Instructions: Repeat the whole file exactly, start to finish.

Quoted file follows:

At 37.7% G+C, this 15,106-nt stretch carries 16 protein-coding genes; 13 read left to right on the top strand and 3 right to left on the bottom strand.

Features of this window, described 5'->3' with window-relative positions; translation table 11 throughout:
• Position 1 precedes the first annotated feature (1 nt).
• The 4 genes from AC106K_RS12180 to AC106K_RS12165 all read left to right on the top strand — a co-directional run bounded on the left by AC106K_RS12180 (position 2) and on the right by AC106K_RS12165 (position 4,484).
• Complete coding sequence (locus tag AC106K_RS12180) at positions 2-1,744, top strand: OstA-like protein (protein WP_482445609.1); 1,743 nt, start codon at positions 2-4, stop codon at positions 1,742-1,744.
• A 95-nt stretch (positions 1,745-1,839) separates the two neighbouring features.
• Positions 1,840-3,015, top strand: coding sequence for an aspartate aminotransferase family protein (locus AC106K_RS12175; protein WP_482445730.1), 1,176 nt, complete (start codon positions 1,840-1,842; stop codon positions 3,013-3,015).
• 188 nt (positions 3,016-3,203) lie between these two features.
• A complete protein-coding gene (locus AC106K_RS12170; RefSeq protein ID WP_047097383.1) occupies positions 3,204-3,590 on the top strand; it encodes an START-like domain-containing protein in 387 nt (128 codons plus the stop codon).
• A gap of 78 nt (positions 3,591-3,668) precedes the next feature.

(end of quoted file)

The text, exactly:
At 37.7% G+C, this 15,106-nt stretch carries 16 protein-coding genes; 13 read left to right on the top strand and 3 right to left on the bottom strand.

Features of this window, described 5'->3' with window-relative positions; translation table 11 throughout:
• Position 1 precedes the first annotated feature (1 nt).
• The 4 genes from AC106K_RS12180 to AC106K_RS12165 all read left to right on the top strand — a co-directional run bounded on the left by AC106K_RS12180 (position 2) and on the right by AC106K_RS12165 (position 4,484).
• Complete coding sequence (locus tag AC106K_RS12180) at positions 2-1,744, top strand: OstA-like protein (protein WP_482445609.1); 1,743 nt, start codon at positions 2-4, stop codon at positions 1,742-1,744.
• A 95-nt stretch (positions 1,745-1,839) separates the two neighbouring features.
• Positions 1,840-3,015, top strand: coding sequence for an aspartate aminotransferase family protein (locus AC106K_RS12175; protein WP_482445730.1), 1,176 nt, complete (start codon positions 1,840-1,842; stop codon positions 3,013-3,015).
• 188 nt (positions 3,016-3,203) lie between these two features.
• A complete protein-coding gene (locus AC106K_RS12170; RefSeq protein ID WP_047097383.1) occupies positions 3,204-3,590 on the top strand; it encodes an START-like domain-containing protein in 387 nt (128 codons plus the stop codon).
• A gap of 78 nt (positions 3,591-3,668) precedes the next feature.